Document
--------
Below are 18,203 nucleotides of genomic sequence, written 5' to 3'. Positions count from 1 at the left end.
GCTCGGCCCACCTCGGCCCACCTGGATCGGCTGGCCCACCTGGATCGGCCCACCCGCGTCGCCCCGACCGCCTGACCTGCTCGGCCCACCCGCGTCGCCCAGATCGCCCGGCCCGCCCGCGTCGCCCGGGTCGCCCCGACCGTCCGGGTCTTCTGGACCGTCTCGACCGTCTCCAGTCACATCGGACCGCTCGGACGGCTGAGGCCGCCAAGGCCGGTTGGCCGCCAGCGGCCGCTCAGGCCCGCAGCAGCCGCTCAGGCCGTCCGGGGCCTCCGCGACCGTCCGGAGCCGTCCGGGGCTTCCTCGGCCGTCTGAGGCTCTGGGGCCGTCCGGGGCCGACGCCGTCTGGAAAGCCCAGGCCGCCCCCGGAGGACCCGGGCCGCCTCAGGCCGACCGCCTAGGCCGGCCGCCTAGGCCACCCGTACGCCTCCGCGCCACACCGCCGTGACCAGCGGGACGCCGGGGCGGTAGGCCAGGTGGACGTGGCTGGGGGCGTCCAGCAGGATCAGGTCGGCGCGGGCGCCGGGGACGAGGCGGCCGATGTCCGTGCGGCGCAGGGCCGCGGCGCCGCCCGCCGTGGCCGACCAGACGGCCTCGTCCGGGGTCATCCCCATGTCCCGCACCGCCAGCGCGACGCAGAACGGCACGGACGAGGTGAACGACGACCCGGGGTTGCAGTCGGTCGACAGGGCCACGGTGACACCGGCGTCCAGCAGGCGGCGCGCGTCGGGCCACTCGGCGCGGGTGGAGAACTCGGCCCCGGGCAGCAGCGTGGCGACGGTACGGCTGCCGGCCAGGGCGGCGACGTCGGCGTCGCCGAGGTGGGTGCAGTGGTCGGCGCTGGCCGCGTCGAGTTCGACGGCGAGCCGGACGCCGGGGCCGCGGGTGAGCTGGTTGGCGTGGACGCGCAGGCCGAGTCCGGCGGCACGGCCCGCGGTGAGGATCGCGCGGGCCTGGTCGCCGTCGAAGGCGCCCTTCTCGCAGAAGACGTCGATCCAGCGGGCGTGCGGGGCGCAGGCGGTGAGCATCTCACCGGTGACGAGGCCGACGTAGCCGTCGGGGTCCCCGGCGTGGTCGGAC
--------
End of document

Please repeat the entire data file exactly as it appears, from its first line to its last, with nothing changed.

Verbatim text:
Below are 18,203 nucleotides of genomic sequence, written 5' to 3'. Positions count from 1 at the left end.
GCTCGGCCCACCTCGGCCCACCTGGATCGGCTGGCCCACCTGGATCGGCCCACCCGCGTCGCCCCGACCGCCTGACCTGCTCGGCCCACCCGCGTCGCCCAGATCGCCCGGCCCGCCCGCGTCGCCCGGGTCGCCCCGACCGTCCGGGTCTTCTGGACCGTCTCGACCGTCTCCAGTCACATCGGACCGCTCGGACGGCTGAGGCCGCCAAGGCCGGTTGGCCGCCAGCGGCCGCTCAGGCCCGCAGCAGCCGCTCAGGCCGTCCGGGGCCTCCGCGACCGTCCGGAGCCGTCCGGGGCTTCCTCGGCCGTCTGAGGCTCTGGGGCCGTCCGGGGCCGACGCCGTCTGGAAAGCCCAGGCCGCCCCCGGAGGACCCGGGCCGCCTCAGGCCGACCGCCTAGGCCGGCCGCCTAGGCCACCCGTACGCCTCCGCGCCACACCGCCGTGACCAGCGGGACGCCGGGGCGGTAGGCCAGGTGGACGTGGCTGGGGGCGTCCAGCAGGATCAGGTCGGCGCGGGCGCCGGGGACGAGGCGGCCGATGTCCGTGCGGCGCAGGGCCGCGGCGCCGCCCGCCGTGGCCGACCAGACGGCCTCGTCCGGGGTCATCCCCATGTCCCGCACCGCCAGCGCGACGCAGAACGGCACGGACGAGGTGAACGACGACCCGGGGTTGCAGTCGGTCGACAGGGCCACGGTGACACCGGCGTCCAGCAGGCGGCGCGCGTCGGGCCACTCGGCGCGGGTGGAGAACTCGGCCCCGGGCAGCAGCGTGGCGACGGTACGGCTGCCGGCCAGGGCGGCGACGTCGGCGTCGCCGAGGTGGGTGCAGTGGTCGGCGCTGGCCGCGTCGAGTTCGACGGCGAGCCGGACGCCGGGGCCGCGGGTGAGCTGGTTGGCGTGGACGCGCAGGCCGAGTCCGGCGGCACGGCCCGCGGTGAGGATCGCGCGGGCCTGGTCGCCGTCGAAGGCGCCCTTCTCGCAGAAGACGTCGATCCAGCGGGCGTGCGGGGCGCAGGCGGTGAGCATCTCACCGGTGACGAGGCCGACGTAGCCGTCGGGGTCCCCGGCGTGGTCGGAC